By Ruth Lubembe
Kenya: Two Kenyans were on Jeff Koinange’s bench last week — Boniface Mwangi, an award-winning photojournalist turned activist, and Ekuru Aukot, a prominent and well-spoken lawyer who participated in the drafting of the new constitution.
As both talked, their love for their country and its people was clear; both have made great contributions to this country albeit in different ways.
Even their clothes were different –— Aukot wore a well fitting formal suit and tie, Mwangi was in a casual top and trousers. Their dress was reflected in their manner — Aukot was articulate, polished, and pushed a somewhat intellectual argument that expressed his thoughts on the government of the day’s misfired (or misguided?) actions.
Mwangi, on the other hand, just spoke. Blunt, shooting from the hip, plain talk, including allegations that were a little on the wild side. Somehow, I was taken by Mwangi because he had the guts to look into a camera and say what many Kenyans are too afraid to say in the open; the ones who do say it too often hide behind social media pseudonyms.
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Both bench guests were pointing to what is increasingly evident to all who care about this country —there is a problem. And it is growing because nobody seems able — or willing — to do what desperately needs to be done to solve it. In Mwangi’s words, the government is not doing its job.
He went so far as to name individuals in government, including the President, and described their various misdeeds — which may not necessarily be untrue given the fast falling state of affairs we can see all around.
I want to take Mwangi’s argument a little further and say the problem with Kenya is Kenyans, and not just the ones at the top. The sad truth is that few Kenyans actually have the moral authority to bash anyone, let alone our leaders.
I have been on a quest for authenticity, part of which I believe entails saying what I really think rather than what I think others want to hear. Sounds pretty straightforward but if you have been raised to be socially and politically correct so you can fit in, then authenticity is challenging.
A few days ago I interacted with a businessman who had something I needed. We were actually meant to have met the day before but he had been caught by police talking on his mobile phone while driving to meet me and so the meeting was postponed to the next day.
As we talked, he expressed his irritation with the policeman whom he felt had wasted his time. I feebly tried to point out that he had actually flouted a traffic rule but it fell flat. Please understand I am still taking my baby steps into this new space of calling a spade a spade.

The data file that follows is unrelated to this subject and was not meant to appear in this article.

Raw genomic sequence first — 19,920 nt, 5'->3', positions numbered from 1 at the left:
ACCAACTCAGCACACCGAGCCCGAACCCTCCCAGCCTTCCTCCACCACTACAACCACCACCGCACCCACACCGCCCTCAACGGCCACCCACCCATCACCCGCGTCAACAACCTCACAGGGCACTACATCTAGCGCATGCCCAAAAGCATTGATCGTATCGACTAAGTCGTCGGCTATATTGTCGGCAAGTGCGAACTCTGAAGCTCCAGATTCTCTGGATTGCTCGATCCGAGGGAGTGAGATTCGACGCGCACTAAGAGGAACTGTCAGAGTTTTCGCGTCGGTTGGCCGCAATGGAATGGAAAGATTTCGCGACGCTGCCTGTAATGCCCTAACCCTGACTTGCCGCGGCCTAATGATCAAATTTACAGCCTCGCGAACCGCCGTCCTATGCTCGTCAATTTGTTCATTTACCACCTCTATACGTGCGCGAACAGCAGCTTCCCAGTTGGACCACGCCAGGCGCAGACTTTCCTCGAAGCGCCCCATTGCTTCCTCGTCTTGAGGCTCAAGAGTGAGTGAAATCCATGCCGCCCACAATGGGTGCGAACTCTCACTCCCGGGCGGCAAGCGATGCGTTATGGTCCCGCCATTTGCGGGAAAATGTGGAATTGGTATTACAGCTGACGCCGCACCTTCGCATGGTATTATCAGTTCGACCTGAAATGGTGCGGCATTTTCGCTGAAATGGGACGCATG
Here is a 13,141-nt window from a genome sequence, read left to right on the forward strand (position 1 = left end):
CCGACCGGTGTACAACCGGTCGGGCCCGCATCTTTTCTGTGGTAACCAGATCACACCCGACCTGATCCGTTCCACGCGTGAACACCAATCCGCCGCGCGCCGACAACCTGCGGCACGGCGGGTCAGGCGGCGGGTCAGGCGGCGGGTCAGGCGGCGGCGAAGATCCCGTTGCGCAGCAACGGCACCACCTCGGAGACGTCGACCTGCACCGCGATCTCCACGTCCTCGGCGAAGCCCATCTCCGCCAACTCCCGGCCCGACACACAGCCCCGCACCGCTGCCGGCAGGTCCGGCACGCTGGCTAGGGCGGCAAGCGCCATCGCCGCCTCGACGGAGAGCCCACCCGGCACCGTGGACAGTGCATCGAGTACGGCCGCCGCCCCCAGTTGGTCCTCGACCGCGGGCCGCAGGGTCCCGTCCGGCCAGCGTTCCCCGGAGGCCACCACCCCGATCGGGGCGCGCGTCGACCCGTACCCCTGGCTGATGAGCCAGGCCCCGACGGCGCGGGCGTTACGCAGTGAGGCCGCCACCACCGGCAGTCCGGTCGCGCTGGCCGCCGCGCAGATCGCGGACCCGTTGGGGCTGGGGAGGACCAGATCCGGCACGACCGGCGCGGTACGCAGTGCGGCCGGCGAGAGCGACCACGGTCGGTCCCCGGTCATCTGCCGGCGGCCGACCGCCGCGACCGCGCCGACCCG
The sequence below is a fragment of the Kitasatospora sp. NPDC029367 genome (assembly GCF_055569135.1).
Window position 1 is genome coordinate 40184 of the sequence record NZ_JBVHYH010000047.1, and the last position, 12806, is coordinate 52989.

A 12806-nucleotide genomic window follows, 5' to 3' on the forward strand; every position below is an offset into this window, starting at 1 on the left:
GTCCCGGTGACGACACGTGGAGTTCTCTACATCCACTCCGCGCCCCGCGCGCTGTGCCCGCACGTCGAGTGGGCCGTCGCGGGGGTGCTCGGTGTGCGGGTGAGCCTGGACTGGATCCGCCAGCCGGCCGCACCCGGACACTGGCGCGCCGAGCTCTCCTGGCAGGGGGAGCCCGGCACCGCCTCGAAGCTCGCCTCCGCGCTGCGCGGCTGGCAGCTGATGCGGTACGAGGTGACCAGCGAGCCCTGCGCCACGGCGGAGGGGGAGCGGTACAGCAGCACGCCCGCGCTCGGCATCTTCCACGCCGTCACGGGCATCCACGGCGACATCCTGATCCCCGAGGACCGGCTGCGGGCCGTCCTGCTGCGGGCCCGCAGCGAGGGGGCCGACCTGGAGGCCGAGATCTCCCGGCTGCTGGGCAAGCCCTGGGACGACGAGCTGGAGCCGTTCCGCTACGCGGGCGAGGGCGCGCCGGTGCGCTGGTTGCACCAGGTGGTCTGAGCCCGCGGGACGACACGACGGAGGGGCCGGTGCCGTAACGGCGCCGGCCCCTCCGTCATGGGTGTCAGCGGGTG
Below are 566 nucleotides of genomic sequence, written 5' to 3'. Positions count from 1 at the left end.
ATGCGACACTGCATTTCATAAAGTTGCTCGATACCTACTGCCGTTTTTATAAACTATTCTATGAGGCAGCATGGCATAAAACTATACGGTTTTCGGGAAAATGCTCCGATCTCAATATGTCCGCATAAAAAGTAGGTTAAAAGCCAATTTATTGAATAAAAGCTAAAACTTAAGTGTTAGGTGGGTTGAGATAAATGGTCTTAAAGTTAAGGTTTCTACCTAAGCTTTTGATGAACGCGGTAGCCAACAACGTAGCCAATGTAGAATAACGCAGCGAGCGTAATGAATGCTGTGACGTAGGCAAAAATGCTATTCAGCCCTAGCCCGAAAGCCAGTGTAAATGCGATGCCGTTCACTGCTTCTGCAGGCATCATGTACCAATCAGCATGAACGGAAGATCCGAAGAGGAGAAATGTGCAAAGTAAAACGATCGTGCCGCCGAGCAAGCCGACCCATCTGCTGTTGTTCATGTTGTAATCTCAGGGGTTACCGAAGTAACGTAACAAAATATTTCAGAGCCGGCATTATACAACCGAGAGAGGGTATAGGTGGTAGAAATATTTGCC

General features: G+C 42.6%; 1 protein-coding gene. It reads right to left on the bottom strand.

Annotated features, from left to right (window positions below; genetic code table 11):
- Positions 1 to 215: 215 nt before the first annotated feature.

My protestations were swallowed up by his energetic justifications of why he eventually had to bribe the policeman because he was in a hurry.
He went on to tell me how last Christmas he was caught doing the same thing, which he found extremely inconvenient because he had no money and was eventually “forced” to dip into his M-Pesa account to get rid of the pesky cop.
I should mention that as he shared his tribulations with me, he was driving and making as well as receiving calls!
Everyone has a sphere of influence or an opportunity to speak up against a wrong, and that was my opportunity. It could be your neighbour’s child who needs correcting for using foul language or bullying the other children in your compound. For a teacher, it could be reinforcing good manners in the students he or she teaches.
Maybe you have a neighbour who regularly batters his (or her) spouse or engages in unsavoury behaviour in a compound full of impressionable youths. Perhaps it is a workmate you know is moonlighting for the competition, or dating a married man or woman. Or a landlord who is putting up an illegal extension to get more tenants…
Ask any Kenyan and they will tell you that what is ailing Kenya is corruption. Few, however, are willing to admit that corruption is a moral issue that starts with the individual, no matter the status, occupation or social class.
Fewer still are willing to speak out against immorality because that would amount to interfering in other people’s business, which amounts to bad manners. No modern society wants to be caught out on bad manners. That just wouldn’t do.
So we maintain the age-old but highly useless maxim of see no evil, hear no evil, speak no evil.
To all my family, friends and neighbours, consider this a friendly warning that if you are involved in something immoral, no matter the scope, I will point it out. I will try to be as loving as possible, but I will do it. And yes, I am willing to take as much as I dish out so let it be reciprocal, if you dare.
We cannot; indeed, we should not, criticise government when we ourselves lack the moral authority to do so.
The writer is Revise Editor at The Standard.